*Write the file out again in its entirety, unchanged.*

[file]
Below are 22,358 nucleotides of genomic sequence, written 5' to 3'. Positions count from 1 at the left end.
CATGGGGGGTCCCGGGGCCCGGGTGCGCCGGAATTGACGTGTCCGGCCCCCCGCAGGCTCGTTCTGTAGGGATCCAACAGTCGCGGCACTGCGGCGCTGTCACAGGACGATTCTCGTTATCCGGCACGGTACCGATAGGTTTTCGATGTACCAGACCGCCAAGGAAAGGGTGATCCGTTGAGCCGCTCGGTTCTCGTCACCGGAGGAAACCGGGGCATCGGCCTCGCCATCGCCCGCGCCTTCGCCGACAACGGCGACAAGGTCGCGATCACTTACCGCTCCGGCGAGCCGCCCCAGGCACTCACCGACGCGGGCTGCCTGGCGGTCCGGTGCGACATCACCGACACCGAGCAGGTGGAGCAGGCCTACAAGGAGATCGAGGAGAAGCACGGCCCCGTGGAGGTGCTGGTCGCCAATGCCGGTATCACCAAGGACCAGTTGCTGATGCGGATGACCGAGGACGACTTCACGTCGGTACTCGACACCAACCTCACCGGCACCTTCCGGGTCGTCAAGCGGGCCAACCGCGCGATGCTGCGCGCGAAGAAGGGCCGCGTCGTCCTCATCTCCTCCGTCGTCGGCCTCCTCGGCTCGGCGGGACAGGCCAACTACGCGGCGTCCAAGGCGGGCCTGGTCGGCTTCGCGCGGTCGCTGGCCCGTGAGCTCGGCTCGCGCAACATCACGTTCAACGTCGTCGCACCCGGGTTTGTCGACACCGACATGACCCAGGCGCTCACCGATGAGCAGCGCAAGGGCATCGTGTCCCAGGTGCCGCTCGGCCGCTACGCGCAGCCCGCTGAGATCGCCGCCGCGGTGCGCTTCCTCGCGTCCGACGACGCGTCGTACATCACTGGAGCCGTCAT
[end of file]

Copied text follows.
Below are 22,358 nucleotides of genomic sequence, written 5' to 3'. Positions count from 1 at the left end.
CATGGGGGGTCCCGGGGCCCGGGTGCGCCGGAATTGACGTGTCCGGCCCCCCGCAGGCTCGTTCTGTAGGGATCCAACAGTCGCGGCACTGCGGCGCTGTCACAGGACGATTCTCGTTATCCGGCACGGTACCGATAGGTTTTCGATGTACCAGACCGCCAAGGAAAGGGTGATCCGTTGAGCCGCTCGGTTCTCGTCACCGGAGGAAACCGGGGCATCGGCCTCGCCATCGCCCGCGCCTTCGCCGACAACGGCGACAAGGTCGCGATCACTTACCGCTCCGGCGAGCCGCCCCAGGCACTCACCGACGCGGGCTGCCTGGCGGTCCGGTGCGACATCACCGACACCGAGCAGGTGGAGCAGGCCTACAAGGAGATCGAGGAGAAGCACGGCCCCGTGGAGGTGCTGGTCGCCAATGCCGGTATCACCAAGGACCAGTTGCTGATGCGGATGACCGAGGACGACTTCACGTCGGTACTCGACACCAACCTCACCGGCACCTTCCGGGTCGTCAAGCGGGCCAACCGCGCGATGCTGCGCGCGAAGAAGGGCCGCGTCGTCCTCATCTCCTCCGTCGTCGGCCTCCTCGGCTCGGCGGGACAGGCCAACTACGCGGCGTCCAAGGCGGGCCTGGTCGGCTTCGCGCGGTCGCTGGCCCGTGAGCTCGGCTCGCGCAACATCACGTTCAACGTCGTCGCACCCGGGTTTGTCGACACCGACATGACCCAGGCGCTCACCGATGAGCAGCGCAAGGGCATCGTGTCCCAGGTGCCGCTCGGCCGCTACGCGCAGCCCGCTGAGATCGCCGCCGCGGTGCGCTTCCTCGCGTCCGACGACGCGTCGTACATCACTGGAGCCGTCAT